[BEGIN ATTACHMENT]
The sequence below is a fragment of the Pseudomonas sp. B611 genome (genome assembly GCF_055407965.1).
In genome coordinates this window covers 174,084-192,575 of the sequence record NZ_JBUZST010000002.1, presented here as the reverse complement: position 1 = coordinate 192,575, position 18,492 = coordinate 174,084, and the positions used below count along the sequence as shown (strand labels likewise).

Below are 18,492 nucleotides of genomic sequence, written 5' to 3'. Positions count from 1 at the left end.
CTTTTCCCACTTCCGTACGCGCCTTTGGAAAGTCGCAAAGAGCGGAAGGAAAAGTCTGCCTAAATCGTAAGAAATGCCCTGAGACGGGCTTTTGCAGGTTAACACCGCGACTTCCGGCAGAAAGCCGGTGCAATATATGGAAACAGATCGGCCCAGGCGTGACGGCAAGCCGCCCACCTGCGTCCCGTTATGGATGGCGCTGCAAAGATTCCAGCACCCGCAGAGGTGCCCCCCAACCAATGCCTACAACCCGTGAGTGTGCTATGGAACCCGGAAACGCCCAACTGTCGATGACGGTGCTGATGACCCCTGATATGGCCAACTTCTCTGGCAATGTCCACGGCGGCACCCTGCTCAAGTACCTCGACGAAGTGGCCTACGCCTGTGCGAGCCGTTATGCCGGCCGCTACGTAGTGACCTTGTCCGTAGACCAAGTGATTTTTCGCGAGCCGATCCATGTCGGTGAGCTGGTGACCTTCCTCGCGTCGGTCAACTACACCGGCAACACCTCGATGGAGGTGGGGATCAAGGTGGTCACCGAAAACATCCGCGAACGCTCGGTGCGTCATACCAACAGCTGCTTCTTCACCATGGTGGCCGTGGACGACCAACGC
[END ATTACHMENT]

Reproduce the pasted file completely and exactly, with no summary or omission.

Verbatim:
The sequence below is a fragment of the Pseudomonas sp. B611 genome (genome assembly GCF_055407965.1).
In genome coordinates this window covers 174,084-192,575 of the sequence record NZ_JBUZST010000002.1, presented here as the reverse complement: position 1 = coordinate 192,575, position 18,492 = coordinate 174,084, and the positions used below count along the sequence as shown (strand labels likewise).

Below are 18,492 nucleotides of genomic sequence, written 5' to 3'. Positions count from 1 at the left end.
CTTTTCCCACTTCCGTACGCGCCTTTGGAAAGTCGCAAAGAGCGGAAGGAAAAGTCTGCCTAAATCGTAAGAAATGCCCTGAGACGGGCTTTTGCAGGTTAACACCGCGACTTCCGGCAGAAAGCCGGTGCAATATATGGAAACAGATCGGCCCAGGCGTGACGGCAAGCCGCCCACCTGCGTCCCGTTATGGATGGCGCTGCAAAGATTCCAGCACCCGCAGAGGTGCCCCCCAACCAATGCCTACAACCCGTGAGTGTGCTATGGAACCCGGAAACGCCCAACTGTCGATGACGGTGCTGATGACCCCTGATATGGCCAACTTCTCTGGCAATGTCCACGGCGGCACCCTGCTCAAGTACCTCGACGAAGTGGCCTACGCCTGTGCGAGCCGTTATGCCGGCCGCTACGTAGTGACCTTGTCCGTAGACCAAGTGATTTTTCGCGAGCCGATCCATGTCGGTGAGCTGGTGACCTTCCTCGCGTCGGTCAACTACACCGGCAACACCTCGATGGAGGTGGGGATCAAGGTGGTCACCGAAAACATCCGCGAACGCTCGGTGCGTCATACCAACAGCTGCTTCTTCACCATGGTGGCCGTGGACGACCAACGC